Impact of COVID-19 on SMEs internationalisation: Future directions of Africa-China business relationships

Frank Nyamrunda, Mahmoud Moussa

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The COVID-19 pandemic has created unprecedented challenges for businesses worldwide, altering business environments, and shifting the values and habits of the global population. Notably, this study examines the literature on the internationalisation of small and medium-sized enterprises (SMEs), particularly in South Africa, given its pivotal role as a primary trading ally with China in Africa. This research extends the existing literature on SME business relationships in cross-border contexts and elucidates the managerial implications of these newly emergent challenges. Africa’s business climate is noted for its volatility, a condition further complicated and intensified by the COVID-19 pandemic. These changing dynamics have fundamentally transformed products, services, and work modalities. Furthermore, traditional forecast-based approaches are proving to be less reliable in the face of such rapid and unexpected changes. Therefore, the resilience and adaptability of SMEs become essential, since they hold a crucial advantage in decision-making agility, which can lead to reduced response times during crises. The pandemic’s impact has manifested in various ways, notably through declining sales, supply chain disruptions, and diminished logistic services. Given the inherent vulnerabilities of SMEs due to constrained financial, organisational, and human resources, understanding their internationalisation efforts, especially in the African context becomes paramount. While the literature delves deeply into organisational resilience, there is a distinct gap in understanding the specific antecedents of resilience in SMEs.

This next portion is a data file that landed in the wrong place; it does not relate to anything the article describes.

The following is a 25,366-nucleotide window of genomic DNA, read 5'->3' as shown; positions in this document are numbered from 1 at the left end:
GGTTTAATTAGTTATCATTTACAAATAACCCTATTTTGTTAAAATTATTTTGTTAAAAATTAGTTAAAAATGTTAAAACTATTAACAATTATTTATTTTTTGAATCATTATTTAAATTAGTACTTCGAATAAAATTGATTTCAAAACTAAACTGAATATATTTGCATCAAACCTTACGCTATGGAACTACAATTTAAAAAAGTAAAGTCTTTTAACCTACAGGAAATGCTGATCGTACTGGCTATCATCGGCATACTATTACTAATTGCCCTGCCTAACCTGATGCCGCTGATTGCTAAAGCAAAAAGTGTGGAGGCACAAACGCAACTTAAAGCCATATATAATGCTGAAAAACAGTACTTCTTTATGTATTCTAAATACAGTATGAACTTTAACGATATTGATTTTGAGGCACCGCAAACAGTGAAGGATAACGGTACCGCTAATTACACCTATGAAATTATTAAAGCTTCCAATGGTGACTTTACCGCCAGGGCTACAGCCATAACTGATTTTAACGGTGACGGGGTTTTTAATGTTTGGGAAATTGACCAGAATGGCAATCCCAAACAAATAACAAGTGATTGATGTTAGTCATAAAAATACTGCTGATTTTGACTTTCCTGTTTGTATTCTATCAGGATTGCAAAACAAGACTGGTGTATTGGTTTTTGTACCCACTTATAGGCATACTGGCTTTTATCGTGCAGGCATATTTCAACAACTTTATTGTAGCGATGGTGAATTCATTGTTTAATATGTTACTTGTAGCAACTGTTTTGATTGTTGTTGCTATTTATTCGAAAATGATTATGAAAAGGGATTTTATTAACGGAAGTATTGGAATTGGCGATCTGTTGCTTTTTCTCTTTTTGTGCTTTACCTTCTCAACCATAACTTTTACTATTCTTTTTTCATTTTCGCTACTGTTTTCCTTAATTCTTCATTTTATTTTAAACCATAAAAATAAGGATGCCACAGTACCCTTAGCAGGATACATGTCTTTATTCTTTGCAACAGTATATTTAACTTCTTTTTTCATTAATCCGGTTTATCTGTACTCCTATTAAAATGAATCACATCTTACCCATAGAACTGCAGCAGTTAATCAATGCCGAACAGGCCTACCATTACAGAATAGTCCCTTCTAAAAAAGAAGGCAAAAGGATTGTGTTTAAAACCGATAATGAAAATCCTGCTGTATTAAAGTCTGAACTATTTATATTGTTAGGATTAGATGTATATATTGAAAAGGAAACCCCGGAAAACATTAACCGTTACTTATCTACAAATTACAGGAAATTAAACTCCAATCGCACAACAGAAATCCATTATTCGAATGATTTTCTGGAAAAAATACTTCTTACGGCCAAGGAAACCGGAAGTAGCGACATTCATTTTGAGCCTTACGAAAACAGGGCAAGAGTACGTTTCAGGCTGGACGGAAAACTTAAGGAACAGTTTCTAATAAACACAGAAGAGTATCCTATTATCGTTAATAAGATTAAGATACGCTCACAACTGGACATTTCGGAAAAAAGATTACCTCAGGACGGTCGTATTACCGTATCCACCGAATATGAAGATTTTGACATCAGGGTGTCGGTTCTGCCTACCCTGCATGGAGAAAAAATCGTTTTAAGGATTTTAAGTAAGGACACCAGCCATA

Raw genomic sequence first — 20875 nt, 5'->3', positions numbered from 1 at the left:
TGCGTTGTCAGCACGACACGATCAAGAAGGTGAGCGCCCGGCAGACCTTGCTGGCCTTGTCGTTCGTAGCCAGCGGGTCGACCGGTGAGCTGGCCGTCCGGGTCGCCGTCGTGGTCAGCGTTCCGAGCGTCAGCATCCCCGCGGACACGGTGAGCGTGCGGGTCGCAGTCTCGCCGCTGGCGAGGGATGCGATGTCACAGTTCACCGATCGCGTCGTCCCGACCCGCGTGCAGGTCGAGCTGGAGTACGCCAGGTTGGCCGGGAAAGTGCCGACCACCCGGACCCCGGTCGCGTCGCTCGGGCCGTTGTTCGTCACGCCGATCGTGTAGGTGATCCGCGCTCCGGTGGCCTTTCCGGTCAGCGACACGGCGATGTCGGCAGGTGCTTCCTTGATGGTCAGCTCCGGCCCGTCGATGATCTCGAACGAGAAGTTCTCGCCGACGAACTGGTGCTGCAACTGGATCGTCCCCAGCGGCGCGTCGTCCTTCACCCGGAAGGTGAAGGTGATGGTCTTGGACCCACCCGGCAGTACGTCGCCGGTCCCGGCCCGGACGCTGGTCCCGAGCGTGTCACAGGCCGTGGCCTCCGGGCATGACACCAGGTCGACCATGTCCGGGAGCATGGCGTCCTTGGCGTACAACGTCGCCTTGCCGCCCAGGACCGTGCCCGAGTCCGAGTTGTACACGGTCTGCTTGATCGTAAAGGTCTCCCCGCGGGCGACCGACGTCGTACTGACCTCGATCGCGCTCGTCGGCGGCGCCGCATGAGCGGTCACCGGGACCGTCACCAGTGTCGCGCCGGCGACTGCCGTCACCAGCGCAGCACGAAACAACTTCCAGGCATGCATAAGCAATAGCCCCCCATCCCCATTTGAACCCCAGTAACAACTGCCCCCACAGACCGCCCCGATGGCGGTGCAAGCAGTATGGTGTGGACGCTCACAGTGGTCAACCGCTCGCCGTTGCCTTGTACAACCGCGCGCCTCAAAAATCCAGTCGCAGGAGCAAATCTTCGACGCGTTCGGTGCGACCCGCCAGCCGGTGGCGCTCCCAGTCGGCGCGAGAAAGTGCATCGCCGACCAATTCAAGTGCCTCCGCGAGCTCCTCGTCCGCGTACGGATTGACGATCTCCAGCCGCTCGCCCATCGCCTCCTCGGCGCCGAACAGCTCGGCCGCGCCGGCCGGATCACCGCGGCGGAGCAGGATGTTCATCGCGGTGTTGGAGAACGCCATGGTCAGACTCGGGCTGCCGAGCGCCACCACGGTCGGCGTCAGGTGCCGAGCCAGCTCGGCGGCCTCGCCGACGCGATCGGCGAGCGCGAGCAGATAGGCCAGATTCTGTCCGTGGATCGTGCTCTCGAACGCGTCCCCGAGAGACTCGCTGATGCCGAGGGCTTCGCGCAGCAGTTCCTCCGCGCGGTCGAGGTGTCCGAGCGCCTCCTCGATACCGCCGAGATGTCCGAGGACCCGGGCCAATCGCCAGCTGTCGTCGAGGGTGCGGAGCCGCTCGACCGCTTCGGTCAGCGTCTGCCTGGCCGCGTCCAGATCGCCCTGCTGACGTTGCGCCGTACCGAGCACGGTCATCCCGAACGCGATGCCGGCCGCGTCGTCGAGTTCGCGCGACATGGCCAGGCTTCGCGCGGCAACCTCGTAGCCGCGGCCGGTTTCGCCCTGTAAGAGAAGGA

In today’s global and digitised environment, networking and technological proficiencies stand out as two paramount capabilities. Networking is linked with an organisation’s interpersonal connections and affiliations across various entities. Such capabilities become indispensable for businesses, as they offer key market tools for integrating fresh information and gaining profound insights into the evolving business environment. This, in turn, equips firms to adapt to changes and maintain a competitive advantage over competitors. Moreover, the alliances that SMEs build with their customers, suppliers, and collaborators enhance their offerings. On the other hand, technological proficiencies encapsulate a firm’s capacity to harness pertinent technologies for product/service innovation, facility operations, and sales or marketing initiatives. Through the lens of the ‘dynamic capabilities’ theory, SMEs and their business partners are urged to become adept at sensing external environmental shifts, seizing emergent opportunities, and reconfiguring internal resources and expertise to effectively navigate these crises. Such capacities, including flexibility and creativity, are essential for SMEs to successfully survive negative external events. Additionally, the role of external institutions, primarily local governmental bodies and financial organisations in shaping the internationalisation trajectory of SMEs, cannot be underestimated. Our research examines the depth and breadth of support these external bodies extended to SMEs during the pandemic. Furthermore, our research aims to interpret how these external institutions align with SMEs capabilities, cultivating resilience.